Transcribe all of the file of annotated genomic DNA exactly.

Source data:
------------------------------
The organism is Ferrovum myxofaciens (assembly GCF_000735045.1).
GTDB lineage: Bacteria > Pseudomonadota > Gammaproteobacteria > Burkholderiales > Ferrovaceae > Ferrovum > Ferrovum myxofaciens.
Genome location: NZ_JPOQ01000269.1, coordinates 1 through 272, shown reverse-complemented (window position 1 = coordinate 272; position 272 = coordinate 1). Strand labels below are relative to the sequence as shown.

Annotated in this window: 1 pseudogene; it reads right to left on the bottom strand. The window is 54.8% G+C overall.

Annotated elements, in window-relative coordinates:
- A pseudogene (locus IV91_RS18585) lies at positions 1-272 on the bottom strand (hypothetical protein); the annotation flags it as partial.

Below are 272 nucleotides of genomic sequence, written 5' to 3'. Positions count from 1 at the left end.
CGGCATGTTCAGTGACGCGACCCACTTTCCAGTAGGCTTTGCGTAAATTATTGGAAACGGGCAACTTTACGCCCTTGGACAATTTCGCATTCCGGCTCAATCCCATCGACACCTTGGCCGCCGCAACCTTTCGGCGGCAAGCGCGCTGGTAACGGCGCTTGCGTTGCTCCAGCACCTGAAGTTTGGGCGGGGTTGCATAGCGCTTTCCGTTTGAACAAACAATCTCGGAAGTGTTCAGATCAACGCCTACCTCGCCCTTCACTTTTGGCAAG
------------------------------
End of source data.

The organism is Ferrovum myxofaciens (assembly GCF_000735045.1).
GTDB lineage: Bacteria > Pseudomonadota > Gammaproteobacteria > Burkholderiales > Ferrovaceae > Ferrovum > Ferrovum myxofaciens.
Genome location: NZ_JPOQ01000269.1, coordinates 1 through 272, shown reverse-complemented (window position 1 = coordinate 272; position 272 = coordinate 1). Strand labels below are relative to the sequence as shown.

Annotated in this window: 1 pseudogene; it reads right to left on the bottom strand. The window is 54.8% G+C overall.

Annotated elements, in window-relative coordinates:
- A pseudogene (locus IV91_RS18585) lies at positions 1-272 on the bottom strand (hypothetical protein); the annotation flags it as partial.

Below are 272 nucleotides of genomic sequence, written 5' to 3'. Positions count from 1 at the left end.
CGGCATGTTCAGTGACGCGACCCACTTTCCAGTAGGCTTTGCGTAAATTATTGGAAACGGGCAACTTTACGCCCTTGGACAATTTCGCATTCCGGCTCAATCCCATCGACACCTTGGCCGCCGCAACCTTTCGGCGGCAAGCGCGCTGGTAACGGCGCTTGCGTTGCTCCAGCACCTGAAGTTTGGGCGGGGTTGCATAGCGCTTTCCGTTTGAACAAACAATCTCGGAAGTGTTCAGATCAACGCCTACCTCGCCCTTCACTTTTGGCAAG